13. A day that will live in infamy. Okay, I’m going to be honest. I had every intention of doing this one, but failed utterly in the moment, but it is still a good idea. Somewhere around your signature put the date. Having multiple signings, people can get a real kick from this one. Next time I will remember as people asked about it later. Not a requirement, but a good thought.
  14. calendar-159098_1280A time to remember…next time
  15. Get into the trenches of marketing. You want your event to be a success, so stay active and make it so. Work with your publisher to release a press kit or create one on your own, especially for self-pub authors. Work with the signing location to work with their marketing. Don’t skimp on flyers or pictures for these kits and make sure you have both hard and electronic formats to use all available resources. Go out and press the flesh of people around the area to hang up and get the word out personally. Use social media event pages and stay active on them. Also remember most of these marketing teams are very busy, you may need to take the reins a bit to make sure everything is set and done. I had many meetings with coordinators and marketers to make this event the success it was. If you sit back and just hope they will come, they probably won’t.
  16. PosterWho could pass that up?
  17. Introductions and conclusions. Figure out and discuss with the people involved how the event is going to kick off. Is someone going to make an announcement? Is someone going to introduce you? Are you doing a reading to gather people and interest? Will you be answering questions? Who’s going to tell people how to buy the book in the space and where to line up? Don’t stumbled into the start of your event, kick it off and people will get more excited and want to be a part of it.
  18. trumpeters-921709_1280My announcers…next time
  19. Smile! Make sure you have a way for this day to be recorded. Sometimes the event or marketing will send someone to take pictures and record. If not, get someone to do it for you. You will want to remember this and it is great to show people afterward to make them want to be a part of the fun next time.
  20. 20160222_184757If you look closely, you can see a photographer has caught the videographer in the wild.
  21. Remember those who helped make this event a reality! All this work and prep is worth it. But when it’s done, be sure to send thank you notes to everyone who helped make it so.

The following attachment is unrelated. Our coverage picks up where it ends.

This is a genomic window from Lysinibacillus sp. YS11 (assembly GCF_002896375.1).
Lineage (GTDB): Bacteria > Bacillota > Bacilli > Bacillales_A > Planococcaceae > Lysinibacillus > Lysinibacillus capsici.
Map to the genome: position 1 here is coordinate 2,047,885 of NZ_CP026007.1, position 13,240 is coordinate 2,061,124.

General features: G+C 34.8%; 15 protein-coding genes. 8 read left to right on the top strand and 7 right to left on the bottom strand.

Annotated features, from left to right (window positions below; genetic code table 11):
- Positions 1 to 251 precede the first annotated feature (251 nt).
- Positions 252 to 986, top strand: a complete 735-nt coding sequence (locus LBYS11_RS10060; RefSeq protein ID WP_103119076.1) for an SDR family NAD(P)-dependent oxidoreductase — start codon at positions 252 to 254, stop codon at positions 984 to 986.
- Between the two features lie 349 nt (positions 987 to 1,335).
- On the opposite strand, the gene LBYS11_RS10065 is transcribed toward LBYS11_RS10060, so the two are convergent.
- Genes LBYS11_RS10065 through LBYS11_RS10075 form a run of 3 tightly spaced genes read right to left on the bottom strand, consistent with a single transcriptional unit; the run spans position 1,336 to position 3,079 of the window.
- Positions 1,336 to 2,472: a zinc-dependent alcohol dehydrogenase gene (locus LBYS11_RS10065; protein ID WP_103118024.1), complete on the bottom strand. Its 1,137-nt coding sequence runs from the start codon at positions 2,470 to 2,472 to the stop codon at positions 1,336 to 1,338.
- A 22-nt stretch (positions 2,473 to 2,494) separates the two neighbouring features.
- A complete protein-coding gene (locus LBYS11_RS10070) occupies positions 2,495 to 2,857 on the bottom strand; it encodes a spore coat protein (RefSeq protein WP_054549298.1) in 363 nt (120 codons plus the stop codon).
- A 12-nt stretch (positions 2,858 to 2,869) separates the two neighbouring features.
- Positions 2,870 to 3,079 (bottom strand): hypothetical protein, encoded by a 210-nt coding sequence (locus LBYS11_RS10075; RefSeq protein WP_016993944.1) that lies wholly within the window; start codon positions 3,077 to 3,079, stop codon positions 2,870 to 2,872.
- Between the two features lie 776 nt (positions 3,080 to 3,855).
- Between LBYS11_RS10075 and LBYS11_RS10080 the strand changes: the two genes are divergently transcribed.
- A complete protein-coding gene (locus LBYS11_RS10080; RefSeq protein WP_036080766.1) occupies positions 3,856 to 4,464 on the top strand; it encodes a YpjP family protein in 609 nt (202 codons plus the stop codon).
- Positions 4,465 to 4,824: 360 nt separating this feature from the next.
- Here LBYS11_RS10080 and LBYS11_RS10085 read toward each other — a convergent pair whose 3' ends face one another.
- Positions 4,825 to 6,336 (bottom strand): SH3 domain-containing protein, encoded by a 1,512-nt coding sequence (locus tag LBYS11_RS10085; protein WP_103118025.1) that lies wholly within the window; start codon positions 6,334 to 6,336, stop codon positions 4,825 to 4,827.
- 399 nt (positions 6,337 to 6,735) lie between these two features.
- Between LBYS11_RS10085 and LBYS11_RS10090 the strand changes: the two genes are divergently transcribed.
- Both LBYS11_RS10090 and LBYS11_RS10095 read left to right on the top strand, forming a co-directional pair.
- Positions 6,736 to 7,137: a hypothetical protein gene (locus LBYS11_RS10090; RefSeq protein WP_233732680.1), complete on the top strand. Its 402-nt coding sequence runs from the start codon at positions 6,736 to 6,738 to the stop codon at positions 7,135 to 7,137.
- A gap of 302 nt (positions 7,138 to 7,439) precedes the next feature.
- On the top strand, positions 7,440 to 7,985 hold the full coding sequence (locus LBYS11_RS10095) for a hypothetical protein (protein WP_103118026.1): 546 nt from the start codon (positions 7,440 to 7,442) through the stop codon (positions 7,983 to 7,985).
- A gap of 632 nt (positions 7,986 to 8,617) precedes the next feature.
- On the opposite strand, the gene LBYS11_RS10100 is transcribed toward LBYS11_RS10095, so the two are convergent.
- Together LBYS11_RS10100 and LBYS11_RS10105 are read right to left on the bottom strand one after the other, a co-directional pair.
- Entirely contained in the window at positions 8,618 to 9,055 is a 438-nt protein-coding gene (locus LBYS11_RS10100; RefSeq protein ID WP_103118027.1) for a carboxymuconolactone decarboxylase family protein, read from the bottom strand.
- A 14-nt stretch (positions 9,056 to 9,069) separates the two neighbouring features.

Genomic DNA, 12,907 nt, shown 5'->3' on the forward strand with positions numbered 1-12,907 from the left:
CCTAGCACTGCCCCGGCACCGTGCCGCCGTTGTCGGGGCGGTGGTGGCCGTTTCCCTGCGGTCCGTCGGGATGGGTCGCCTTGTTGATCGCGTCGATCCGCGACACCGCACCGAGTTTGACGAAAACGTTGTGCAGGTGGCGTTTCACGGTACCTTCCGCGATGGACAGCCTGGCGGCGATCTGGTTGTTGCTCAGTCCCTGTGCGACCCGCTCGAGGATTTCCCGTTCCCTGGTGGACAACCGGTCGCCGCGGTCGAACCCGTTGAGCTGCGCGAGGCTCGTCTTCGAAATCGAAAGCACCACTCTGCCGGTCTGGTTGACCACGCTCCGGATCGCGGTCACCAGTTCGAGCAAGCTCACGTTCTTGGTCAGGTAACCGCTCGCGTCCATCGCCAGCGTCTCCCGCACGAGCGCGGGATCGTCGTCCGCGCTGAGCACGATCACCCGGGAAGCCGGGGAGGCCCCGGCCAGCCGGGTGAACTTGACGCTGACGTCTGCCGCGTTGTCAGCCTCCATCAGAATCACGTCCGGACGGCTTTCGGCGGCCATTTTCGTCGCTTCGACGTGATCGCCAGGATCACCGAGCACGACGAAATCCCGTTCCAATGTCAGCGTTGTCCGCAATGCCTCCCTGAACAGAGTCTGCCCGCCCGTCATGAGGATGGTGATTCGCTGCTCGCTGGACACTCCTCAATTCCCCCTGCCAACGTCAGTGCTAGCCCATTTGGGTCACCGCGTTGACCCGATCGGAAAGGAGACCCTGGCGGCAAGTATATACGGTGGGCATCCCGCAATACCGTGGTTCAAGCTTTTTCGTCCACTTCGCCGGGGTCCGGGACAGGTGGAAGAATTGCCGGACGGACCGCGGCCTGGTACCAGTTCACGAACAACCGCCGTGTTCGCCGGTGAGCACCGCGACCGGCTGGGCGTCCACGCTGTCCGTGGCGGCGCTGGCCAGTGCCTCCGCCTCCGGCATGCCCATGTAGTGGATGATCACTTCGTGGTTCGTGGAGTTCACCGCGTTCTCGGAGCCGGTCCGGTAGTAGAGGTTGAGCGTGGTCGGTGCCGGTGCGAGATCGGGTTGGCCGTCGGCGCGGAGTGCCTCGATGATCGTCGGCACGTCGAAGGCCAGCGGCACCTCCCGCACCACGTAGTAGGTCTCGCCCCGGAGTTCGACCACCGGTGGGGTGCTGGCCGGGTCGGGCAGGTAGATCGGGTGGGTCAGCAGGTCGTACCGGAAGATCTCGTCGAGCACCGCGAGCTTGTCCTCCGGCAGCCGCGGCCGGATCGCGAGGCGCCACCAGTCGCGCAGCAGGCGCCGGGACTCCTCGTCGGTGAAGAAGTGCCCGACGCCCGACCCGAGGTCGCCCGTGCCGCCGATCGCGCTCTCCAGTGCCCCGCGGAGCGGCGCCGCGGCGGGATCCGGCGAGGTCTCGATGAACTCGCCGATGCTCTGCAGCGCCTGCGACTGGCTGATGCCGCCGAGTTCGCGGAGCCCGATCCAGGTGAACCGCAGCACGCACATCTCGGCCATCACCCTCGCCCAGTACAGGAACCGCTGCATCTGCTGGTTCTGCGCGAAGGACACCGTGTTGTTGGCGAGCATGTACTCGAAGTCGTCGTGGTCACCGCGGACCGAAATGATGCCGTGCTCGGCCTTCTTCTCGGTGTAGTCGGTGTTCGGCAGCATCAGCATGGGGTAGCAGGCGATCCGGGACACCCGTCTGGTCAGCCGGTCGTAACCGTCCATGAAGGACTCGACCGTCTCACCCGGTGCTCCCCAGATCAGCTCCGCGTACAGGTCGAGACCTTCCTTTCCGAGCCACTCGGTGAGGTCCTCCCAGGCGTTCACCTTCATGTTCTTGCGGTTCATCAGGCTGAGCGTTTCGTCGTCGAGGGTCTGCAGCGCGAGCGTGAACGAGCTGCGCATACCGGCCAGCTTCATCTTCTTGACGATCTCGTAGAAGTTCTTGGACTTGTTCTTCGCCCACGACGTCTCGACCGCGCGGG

22. banner-1186625_1920So many people to thank…the music is definitely going to play me off.
  23. Have fun! Relax and enjoy all it has to offer. You’ve earned it.
20160222_210353

And if you’re like me, this will include margaritas.

Advertisements

About Courtney Sloan

A New Orleans native, Courtney Sloan relocated to the hills of Central Maryland after Hurricane Katrina. There she lives with her husband and fellow author, J.P. Sloan, their son and their crazy German Shepherd pup. Adding to her writing life, Courtney is also a professor at the local college and enjoys learning a world of new ideas from her students as she teaches them about writing and communicating. Courtney’s New Orleans upbringing has left her with a love for the macabre and a flare for the next to normal. She writes speculative fiction with a variety of horror and sass mixed in for flavor. She loves taking the world of politics that haunts us now, and adding the supernatural to create a gumbo of thrills to keep you up at night. A self-proclaimed lover of way too many fandoms, Courtney also loves crafting. From blankets to jams to stories, it’s always better homemade. View all posts by Courtney Sloan

One response to “Book Signing: Tips I Learned

Leave a Reply

Fill in your details below or click an icon to log in:

WordPress.com Logo

You are commenting using your WordPress.com account. Log Out / Change )

Twitter picture

You are commenting using your Twitter account. Log Out / Change )

Facebook photo

You are commenting using your Facebook account. Log Out / Change )

Google+ photo

You are commenting using your Google+ account. Log Out / Change )

Connecting to %s

%d bloggers like this: